Earth-S is one of the infinite number of divergent realities that made up the pre-Crisis on Infinite Earths Multiverse. The predominant heroic teams were the Marvel Family, the Crime Crusader Club and the Squadron of Justice, while the main team of supervillains were the Monster Society of Evil. During the Crisis on Infinite Earths, Earth-S was effectively merged with Earth-One, Earth-Two, Earth-Four, and Earth-X to form one composite universe, called the New Earth.

  • Earth-S first appeared Whiz Comics, Vol. 1 #2 (February, 1940).[3]
  • Earth-S is first named in Shazam!, Vol. 1 #1 (February, 1973).[4]

Silver Age

The Silver Age is the informal term applied to a specific period of comic book publishing history. It was a period of artistic advancement and commercial success, specifically for those in the superhero genre. It is generally understood as beginning in the early to mid 50’s and ending in 1970.

Many comic book historians cite its beginning with the introduction of the Flash in Showcase, Vol. 1 #4 in October, 1956.[5] However, there are several other characters commonly associated with the Silver Age that actually predate the Flash. Science-fiction adventurer Captain Comet debuted in the pages of Strange Adventures in August-September 1950,[6] and the Martian Manhunter made his first appearance in November of 1955 (a full year before the Flash) in Detective Comics, Vol. 1 #225 November, 1955.[7]

Earth-One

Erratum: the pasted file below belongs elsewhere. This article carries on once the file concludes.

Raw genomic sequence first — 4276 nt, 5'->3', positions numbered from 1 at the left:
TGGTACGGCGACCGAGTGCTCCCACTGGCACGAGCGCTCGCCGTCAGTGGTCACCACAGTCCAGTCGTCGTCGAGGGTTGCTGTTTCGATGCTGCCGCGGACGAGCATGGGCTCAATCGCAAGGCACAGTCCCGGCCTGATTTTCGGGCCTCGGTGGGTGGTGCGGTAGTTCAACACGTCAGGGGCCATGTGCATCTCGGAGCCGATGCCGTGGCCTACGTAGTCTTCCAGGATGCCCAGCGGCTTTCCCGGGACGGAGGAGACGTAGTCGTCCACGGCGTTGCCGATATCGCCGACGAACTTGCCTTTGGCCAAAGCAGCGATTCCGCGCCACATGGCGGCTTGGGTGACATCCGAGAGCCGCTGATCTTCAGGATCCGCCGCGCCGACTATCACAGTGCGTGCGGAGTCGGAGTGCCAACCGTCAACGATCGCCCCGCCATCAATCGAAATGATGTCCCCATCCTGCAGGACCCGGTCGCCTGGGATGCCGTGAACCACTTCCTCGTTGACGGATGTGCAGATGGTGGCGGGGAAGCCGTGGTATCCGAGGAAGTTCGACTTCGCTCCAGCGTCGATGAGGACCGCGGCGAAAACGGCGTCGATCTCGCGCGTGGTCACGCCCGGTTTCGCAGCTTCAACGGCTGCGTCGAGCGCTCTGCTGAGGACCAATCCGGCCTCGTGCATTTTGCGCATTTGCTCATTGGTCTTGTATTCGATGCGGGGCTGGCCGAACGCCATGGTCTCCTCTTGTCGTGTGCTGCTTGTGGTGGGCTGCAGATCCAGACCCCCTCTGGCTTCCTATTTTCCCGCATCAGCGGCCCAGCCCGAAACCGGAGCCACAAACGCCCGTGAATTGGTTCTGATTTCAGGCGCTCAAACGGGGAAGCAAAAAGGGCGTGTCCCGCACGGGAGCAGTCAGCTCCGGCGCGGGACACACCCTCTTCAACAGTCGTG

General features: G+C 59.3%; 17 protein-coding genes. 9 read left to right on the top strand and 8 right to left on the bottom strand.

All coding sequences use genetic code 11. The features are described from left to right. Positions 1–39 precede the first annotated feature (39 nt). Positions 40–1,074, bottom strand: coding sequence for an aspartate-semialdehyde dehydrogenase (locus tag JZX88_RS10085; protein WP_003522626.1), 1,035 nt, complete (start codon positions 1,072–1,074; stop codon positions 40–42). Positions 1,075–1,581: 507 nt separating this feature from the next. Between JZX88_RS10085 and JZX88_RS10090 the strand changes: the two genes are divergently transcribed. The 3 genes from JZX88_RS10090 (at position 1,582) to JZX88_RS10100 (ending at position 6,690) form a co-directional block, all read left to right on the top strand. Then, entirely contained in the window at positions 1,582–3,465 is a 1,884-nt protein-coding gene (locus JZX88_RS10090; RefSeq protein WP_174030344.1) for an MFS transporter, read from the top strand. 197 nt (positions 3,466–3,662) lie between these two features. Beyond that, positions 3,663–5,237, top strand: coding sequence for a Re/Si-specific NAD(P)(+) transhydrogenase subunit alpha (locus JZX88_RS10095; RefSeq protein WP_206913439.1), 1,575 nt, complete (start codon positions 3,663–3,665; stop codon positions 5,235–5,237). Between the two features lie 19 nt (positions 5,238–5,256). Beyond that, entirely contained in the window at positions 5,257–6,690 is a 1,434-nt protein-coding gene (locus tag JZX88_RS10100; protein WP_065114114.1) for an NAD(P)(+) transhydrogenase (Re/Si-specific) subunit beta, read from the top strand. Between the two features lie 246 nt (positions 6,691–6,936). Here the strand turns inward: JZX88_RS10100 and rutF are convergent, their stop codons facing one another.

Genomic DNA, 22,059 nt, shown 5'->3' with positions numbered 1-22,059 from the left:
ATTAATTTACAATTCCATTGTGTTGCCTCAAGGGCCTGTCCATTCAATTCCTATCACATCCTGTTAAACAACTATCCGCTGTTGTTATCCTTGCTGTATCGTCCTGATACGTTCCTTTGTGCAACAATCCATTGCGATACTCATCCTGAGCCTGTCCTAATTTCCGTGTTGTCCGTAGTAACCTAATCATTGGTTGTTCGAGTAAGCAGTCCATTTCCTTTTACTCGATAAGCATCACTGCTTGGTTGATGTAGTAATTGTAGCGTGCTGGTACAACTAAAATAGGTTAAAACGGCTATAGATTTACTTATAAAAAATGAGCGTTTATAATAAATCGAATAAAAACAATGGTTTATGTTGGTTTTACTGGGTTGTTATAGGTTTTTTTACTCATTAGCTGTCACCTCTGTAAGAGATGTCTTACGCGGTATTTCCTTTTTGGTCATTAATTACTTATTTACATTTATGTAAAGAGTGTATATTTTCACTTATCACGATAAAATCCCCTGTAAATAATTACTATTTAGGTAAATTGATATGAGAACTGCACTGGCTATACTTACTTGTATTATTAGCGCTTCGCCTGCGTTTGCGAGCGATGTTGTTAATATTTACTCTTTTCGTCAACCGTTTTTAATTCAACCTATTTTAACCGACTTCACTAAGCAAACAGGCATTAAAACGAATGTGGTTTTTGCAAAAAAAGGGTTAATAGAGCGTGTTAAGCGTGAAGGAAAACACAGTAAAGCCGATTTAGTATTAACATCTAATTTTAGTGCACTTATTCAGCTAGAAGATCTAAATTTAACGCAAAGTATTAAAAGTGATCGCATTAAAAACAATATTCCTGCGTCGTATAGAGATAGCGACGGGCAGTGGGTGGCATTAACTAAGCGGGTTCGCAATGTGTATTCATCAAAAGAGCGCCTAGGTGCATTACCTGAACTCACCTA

Earth-One was a parallel universe and a designation attributed to the planet Earth, and the Universe it inhabited. This Earth-One continuity includes DC’s Silver Age heroes, including the Justice League of America.

Earth-1A (Earth-Thirty-Two)

The Earth-1A universe (partly identified as Earth-Thirty-Two) is very similar to the universe known as Earth-One. Super Powers Volumes 1, 2, 3 and Super Powers Collection comics are all formally identified as happening on Earth-Thirty-Two so it seems reasonable to include Super Friends TV series and the Super Friends comic book series as also being set in that reality. According to the DC One Million 80-Page Giant #1 (Aug. 1, 1999), the universe is apparently part of Hypertime (which explains why comic stories set on Earth-Thirty-Two appeared after Crisis). Similar to the Post-Crisis Earth, Earth-Thirty-Two mixed elements from various Earths (for example, it had both a Justice Society and a Justice League). It may have even had its own version of the Marvel Family (but given that there is also a hypertime version of Earth-S this may have been the result of a brief merging of the two realities). Since Earth-Thirty-Two was most similar to Earth-One it may have been where the 1991 "Swamp Thing" animated series happened as Swamp Thing's portrayal is closer to the Pre-Crisis version of the character from the comics.